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Investing Selflessy Voices 

Investing Selflessy

These days, most people fail to see the virtue in simply storing one’s earnings in a savings account. It is sometimes called “hoarding money” and is often seen as selfish, but there is a very strong justification, which, interestingly, is both selfish and altruistic, for putting savings in a simple index fund.

The biggest reason behind the high standard of living of western countries, and other rich countries, is the high amount of capital invested in these countries. This capital consists of the accumulated wealth of many people in the form of productive infrastructure, equipment, education, etc. A conveyor belt, machines, or on-the-job training are good examples of this capital. It’s easy to see how they help someone produce more things without them having to work harder or longer. But where does this capital come from?

Canadians earn income from many different sources and inevitably decide what they want to do with it. Essentially, they can save their income or spend it. A person might, for example, go buy a shirt. The only way this can happen is if this person wants a shirt while someone is willing to sell them one. The seller must want the money more than the shirt and, conversely, the customer must want the shirt more than the money. Because of this, one could say that this transaction is a very good thing. A person might instead decide to save their money for later. There are many reasons why someone would do this. There may be some people who want to leave their children with some money or some who simply wish to be prepared when they get a bad surprise. Very few people, however, stuff cash under their beds as a manner of saving. Most people invest their money in some sort of savings account.

A savings account is not like any other bank account because, usually, they yield a much higher rate of interest than other accounts but it is harder to withdraw money from them. One of the most popular kinds of savings accounts is known as an index mutual fund. They are called this because many peoples’ savings are pooled in order to invest in the components of a market index. Some of these indices track hundreds of stocks which makes it impractical for a single person to invest in them. Some popular examples of these indices are the Hang Seng Index in Hong Kong, the Nikkei 225 Index in Japan, and the Standard & Poor’s 500 Index (S&P 500). The S&P 500 tracks 505 stocks of companies mostly based in America and gives a somewhat general picture of how the stock market is doing. These index funds are very popular because they are relatively safe, have a relatively good yield, and the cost of operating them is very low. People who invest in these don’t feel like they are “gambling” since there is almost no stock trading.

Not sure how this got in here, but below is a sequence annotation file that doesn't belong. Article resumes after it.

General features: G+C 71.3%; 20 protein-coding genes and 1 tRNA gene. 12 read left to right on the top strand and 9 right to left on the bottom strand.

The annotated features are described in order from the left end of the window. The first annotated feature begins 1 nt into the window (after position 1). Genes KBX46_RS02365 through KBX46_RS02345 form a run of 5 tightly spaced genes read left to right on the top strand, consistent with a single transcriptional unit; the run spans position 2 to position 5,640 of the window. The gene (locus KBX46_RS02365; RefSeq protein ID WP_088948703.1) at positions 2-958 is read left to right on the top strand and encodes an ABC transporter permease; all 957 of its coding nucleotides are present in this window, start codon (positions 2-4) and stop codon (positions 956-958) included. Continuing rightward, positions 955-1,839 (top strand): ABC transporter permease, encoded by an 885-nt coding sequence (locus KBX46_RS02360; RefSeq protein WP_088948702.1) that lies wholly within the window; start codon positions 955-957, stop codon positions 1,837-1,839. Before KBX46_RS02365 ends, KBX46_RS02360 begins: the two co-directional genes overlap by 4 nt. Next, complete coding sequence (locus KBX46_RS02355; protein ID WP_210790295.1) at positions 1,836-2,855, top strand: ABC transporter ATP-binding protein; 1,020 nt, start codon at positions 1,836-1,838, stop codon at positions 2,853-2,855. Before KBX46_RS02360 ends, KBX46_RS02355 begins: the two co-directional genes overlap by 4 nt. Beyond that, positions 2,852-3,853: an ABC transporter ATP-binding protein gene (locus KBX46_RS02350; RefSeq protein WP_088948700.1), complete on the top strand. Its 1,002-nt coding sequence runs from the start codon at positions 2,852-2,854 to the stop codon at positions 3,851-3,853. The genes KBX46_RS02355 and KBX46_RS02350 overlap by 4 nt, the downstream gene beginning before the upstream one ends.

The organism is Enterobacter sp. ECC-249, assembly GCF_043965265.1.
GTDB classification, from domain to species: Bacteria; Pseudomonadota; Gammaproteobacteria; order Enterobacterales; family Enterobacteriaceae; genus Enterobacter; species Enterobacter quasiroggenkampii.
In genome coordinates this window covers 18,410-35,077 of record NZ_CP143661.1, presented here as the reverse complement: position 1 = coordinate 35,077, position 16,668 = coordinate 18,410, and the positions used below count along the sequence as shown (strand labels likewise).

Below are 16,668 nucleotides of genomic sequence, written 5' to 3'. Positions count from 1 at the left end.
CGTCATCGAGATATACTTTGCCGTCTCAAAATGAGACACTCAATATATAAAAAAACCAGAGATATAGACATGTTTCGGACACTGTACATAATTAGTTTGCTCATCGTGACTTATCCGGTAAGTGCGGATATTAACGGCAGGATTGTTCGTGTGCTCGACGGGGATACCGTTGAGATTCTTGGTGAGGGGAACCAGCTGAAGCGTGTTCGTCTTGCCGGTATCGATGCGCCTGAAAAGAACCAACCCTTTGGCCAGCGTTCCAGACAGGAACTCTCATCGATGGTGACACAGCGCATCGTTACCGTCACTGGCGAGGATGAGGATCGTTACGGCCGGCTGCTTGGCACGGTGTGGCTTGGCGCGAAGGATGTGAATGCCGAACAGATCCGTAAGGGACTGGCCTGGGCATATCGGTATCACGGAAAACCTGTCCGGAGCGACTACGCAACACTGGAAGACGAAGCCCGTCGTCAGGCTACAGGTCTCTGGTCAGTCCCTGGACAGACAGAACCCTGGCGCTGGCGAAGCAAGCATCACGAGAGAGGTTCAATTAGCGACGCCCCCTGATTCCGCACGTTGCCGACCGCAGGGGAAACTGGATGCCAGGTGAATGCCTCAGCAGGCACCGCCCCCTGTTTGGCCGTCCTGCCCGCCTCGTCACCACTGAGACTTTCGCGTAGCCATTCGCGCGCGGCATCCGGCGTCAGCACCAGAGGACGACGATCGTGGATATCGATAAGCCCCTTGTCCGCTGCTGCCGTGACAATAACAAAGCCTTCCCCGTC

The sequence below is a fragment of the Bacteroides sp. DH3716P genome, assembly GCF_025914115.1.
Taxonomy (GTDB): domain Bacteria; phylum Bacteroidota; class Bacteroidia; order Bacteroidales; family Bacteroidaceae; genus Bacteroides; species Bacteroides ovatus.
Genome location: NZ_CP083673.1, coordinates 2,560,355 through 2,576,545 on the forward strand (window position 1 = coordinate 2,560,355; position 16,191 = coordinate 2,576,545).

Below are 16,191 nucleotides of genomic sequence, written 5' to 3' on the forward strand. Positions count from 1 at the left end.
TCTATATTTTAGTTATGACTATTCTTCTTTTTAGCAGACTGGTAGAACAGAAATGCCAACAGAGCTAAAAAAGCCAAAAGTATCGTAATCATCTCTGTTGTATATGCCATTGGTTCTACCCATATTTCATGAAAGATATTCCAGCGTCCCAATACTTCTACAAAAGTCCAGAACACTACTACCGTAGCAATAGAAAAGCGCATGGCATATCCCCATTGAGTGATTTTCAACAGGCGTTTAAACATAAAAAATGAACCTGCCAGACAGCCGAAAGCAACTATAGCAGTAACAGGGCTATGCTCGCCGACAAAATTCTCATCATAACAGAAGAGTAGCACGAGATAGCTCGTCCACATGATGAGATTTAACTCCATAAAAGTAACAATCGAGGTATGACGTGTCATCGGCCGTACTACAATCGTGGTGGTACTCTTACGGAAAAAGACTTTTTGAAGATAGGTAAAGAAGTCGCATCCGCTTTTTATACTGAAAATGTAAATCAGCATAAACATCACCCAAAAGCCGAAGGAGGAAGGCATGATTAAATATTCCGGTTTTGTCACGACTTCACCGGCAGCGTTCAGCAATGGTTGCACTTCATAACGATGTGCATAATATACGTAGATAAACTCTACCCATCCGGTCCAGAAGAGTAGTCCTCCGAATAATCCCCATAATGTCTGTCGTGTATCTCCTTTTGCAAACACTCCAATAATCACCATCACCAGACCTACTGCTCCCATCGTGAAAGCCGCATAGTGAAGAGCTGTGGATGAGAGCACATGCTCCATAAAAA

Now, these stocks aren’t just numbers moving around in New York City. In fact, usually, anyone from anywhere in the world can invest in stocks being traded online in any market. When a company’s shares, i.e. stocks, increase in value, due to people wanting to buy them, it can split some of them and sell them in order to raise some capital. With this capital, the company can pay employees’ wages, purchase equipment, etc. This is how the investment of savings into index mutual funds by wealthy westerners can benefit poor foreigners. In effect, many factories abroad are indirectly owned by average Canadians, Americans, or others. Of course, a shirt factory in China can make no money if no one wants to purchase their shirts, but everyone benefits if they are able to produce them more efficiently.

In general, as people get richer, a larger portion of their money is invested while a smaller portion is used for consumption. With this in mind, it is logical that if westerners were to give their savings to Chinese workers, or if they simply bought Chinese products as a way of ‘getting the economy rolling’, there would be less aggregate investment. The Chinese folks who get this money would obviously be richer in the immediate, but would likely see almost no increase in their wages unless they collectively invested the money they received into Chinese businesses. A Canadian person can therefore pursue their self-interest while greatly helping poorer foreign workers by simply investing their savings in various index funds.

Written By: Jacob H. Dufresne

Originally Published: March 2016

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